When many people think of a “giant mythological bird”, the first thought that comes to mind is usually the highly colorful and powerful Phoenix, or its relative, the Thunderbird. Well, what if you learned that there once existed a bird so large and ominous that its mere presence would cast shade on the land below it, and its flapping wings could create gusts of wind comparable to a cyclone? To this day, the Roc is the largest bird ever to have existed, according to ancient mythology.
What is a Roc?
The Roc (also spelt “Rukh”, “Rokh”, or Ruc) is a huge, mythical bird best known for its ability to pick up and feed on baby elephants. Legend has it that this monstrous creature would also pick up and feed on humans; it would often rip its prey apart and take it back to its nest to feed its young. Although the Roc is well known for its tendency to cause terror, many believe that it acted as a protector to a vast secret valley filled with treasure.
The legend of the Roc (the name having derived from the Spanish words “rocho” and “ruc”) has been present in the mythology of a variety of different cultures, but has been rumored to have originated in Asia in around 39 AD, specifically in and around India. Historians believe its origin to be in this general area due to the discovery of ancient Indian Sanskrit epics that referenced what was said to be a giant bird, large enough to pick up elephants.
The Roc is described as being very similar to an eagle in overall appearance, except much larger and stronger. The Roc is classified in the species, “Avian”, and has a shocking 48-foot wingspan. The weight of the bird is unknown, but many historians believe it to have been significantly heavier than its prey (this included large land mammals, primarily elephants). The Roc is usually described as having coloring similar to that of an eagle, primarily brown with hints of color, and a long, thin and forked tongue muck like that of a snake. It is said to have had very sharp and pointy teeth as well, spanning across the lining of its humongous beak.
The Roc has often been compared to a bald eagle in terms of appearance and temperament, but is significantly larger with a much greater wingspan. Other creatures similar to the Roc include birds such as the Simurgh, the Garuda, the Phoenix, and the Thunderbird.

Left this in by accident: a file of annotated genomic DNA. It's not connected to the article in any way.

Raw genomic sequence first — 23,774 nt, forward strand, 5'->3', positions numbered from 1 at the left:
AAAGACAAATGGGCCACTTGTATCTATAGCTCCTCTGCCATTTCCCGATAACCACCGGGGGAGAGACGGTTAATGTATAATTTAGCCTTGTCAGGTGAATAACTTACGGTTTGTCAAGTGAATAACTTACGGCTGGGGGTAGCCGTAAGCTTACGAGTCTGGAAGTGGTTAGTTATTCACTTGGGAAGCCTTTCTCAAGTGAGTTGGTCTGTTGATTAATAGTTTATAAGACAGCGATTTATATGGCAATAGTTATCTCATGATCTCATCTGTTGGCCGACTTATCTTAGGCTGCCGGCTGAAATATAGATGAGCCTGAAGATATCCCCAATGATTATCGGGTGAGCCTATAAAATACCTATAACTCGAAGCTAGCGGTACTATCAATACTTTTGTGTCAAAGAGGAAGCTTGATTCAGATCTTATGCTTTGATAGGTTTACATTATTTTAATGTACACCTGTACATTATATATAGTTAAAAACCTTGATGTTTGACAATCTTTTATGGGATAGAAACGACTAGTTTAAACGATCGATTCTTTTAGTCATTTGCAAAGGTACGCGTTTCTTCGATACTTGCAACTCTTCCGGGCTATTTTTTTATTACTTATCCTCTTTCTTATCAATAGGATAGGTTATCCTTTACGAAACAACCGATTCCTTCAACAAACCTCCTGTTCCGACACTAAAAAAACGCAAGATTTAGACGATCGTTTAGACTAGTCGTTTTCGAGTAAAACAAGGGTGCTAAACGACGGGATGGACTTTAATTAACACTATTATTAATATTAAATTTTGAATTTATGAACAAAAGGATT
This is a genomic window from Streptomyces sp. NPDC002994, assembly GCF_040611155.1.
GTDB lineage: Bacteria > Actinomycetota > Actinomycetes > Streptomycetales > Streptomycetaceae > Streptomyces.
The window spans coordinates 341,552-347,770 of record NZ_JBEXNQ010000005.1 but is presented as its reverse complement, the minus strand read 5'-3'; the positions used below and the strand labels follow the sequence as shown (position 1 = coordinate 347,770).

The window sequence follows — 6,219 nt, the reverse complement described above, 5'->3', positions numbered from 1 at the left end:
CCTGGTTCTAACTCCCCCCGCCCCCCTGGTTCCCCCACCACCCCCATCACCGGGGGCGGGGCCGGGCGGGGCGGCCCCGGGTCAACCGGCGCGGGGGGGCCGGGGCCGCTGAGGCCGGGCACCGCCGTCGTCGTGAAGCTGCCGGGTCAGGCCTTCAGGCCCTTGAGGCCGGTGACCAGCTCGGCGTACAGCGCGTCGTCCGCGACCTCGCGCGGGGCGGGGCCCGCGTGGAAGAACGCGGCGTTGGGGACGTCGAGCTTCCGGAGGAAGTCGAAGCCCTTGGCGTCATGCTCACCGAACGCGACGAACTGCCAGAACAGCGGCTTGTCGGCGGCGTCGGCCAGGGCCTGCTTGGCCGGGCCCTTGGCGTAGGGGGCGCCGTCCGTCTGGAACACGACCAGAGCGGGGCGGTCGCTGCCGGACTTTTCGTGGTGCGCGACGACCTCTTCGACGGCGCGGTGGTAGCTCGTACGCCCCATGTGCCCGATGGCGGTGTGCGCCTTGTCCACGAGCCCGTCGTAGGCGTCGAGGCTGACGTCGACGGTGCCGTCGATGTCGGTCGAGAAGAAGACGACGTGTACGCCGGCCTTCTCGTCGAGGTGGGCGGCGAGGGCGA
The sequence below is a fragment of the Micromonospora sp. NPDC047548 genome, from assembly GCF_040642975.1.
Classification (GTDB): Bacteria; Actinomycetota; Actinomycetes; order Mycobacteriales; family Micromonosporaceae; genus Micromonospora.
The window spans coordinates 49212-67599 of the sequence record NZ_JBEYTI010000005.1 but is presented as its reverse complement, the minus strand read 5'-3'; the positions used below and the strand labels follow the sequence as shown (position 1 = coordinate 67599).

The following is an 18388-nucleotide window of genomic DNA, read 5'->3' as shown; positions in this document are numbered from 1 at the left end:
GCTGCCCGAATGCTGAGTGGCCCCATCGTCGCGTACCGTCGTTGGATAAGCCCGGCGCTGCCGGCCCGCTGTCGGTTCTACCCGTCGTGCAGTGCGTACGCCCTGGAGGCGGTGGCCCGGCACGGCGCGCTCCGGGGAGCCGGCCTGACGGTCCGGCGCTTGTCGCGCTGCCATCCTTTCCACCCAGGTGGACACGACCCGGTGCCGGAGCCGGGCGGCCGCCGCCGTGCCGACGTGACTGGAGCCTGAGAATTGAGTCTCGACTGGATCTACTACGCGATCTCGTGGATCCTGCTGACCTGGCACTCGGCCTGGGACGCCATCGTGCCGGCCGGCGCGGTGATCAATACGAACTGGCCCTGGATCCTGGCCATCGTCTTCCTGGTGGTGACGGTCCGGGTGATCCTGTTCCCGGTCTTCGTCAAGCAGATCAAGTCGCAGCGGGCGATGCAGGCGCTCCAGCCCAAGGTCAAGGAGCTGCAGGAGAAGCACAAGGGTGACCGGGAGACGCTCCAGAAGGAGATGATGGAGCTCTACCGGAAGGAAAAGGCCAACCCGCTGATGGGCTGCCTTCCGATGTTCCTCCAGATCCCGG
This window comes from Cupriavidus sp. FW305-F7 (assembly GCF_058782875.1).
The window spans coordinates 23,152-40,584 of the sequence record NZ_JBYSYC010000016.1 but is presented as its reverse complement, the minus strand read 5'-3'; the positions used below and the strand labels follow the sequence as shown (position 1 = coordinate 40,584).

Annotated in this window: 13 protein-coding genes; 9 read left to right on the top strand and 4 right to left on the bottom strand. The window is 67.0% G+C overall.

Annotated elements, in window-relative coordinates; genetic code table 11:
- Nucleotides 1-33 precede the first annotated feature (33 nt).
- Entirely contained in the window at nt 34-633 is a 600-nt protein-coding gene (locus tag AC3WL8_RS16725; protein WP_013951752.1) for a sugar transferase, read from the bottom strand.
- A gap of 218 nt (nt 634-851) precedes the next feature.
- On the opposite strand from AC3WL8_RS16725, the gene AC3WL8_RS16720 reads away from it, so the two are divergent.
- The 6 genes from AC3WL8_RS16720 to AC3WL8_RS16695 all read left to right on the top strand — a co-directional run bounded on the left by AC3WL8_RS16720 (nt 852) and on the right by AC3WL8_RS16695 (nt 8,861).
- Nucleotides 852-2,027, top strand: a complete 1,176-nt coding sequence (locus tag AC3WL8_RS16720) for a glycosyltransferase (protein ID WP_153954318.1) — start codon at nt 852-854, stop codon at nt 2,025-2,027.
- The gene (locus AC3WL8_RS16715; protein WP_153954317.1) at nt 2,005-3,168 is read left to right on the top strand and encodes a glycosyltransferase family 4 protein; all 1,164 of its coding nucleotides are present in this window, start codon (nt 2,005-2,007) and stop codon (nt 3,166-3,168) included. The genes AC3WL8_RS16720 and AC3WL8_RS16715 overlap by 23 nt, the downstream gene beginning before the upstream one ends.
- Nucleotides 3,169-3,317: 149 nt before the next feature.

Famous Myths and Tales
The mysterious and mythical Roc has been the subject of numerous stories of both Eastern and Western descent over the years. One famous myth centers on the famous explorer, Marco Polo. In fact, Marco Polo is actually credited as being the first Westerner to sight the giant mythical bird. It is said that during his travels to China in the 13th century, Marco Polo witnessed in the air what he described to be a bird of “impossible size” that swooped down to land, picking up exceptionally large animals in its path. Legend has it that Marco described the supposed Roc as being very similar to an eagle but of much greater size and strength. He is rumored to have stated that the bird would “seize an elephant in its talons and carry him high into the air and drop him so that he is smashed to pieces; having so killed him, the bird swoops down on him and eats him at leisure”.
Another notable myth centered on Sinbad the Sailor and comes from the novel 1001 Arabian Nights. It is rumored that while on one of their famous voyages, the sailor and his crew accidentally wrecked their ship and a giant bird, thought to be the Roc, carried Sinbad to safety, placing him down in what appeared to be the bird’s nest resting on the tip of a mountain. While in the nest, Sinbad may have possibly stopped to eat a Roc egg. Unfortunately, this caused the parents of the creature to become angry and destroy the crew’s ship by dropping giant boulders onto it from many feet up in the air. This story is told throughout history in many different variations in mythological literature.
The story that is most commonly referred to in discussions of the history of the Roc originated in India and tells the story of a large bird that carried off an elephant that was battling a crocodile. This story became very well known throughout history, as well as the theory that this giant bird made its residence on top of a giant mythical mountain, potentially in Madagascar.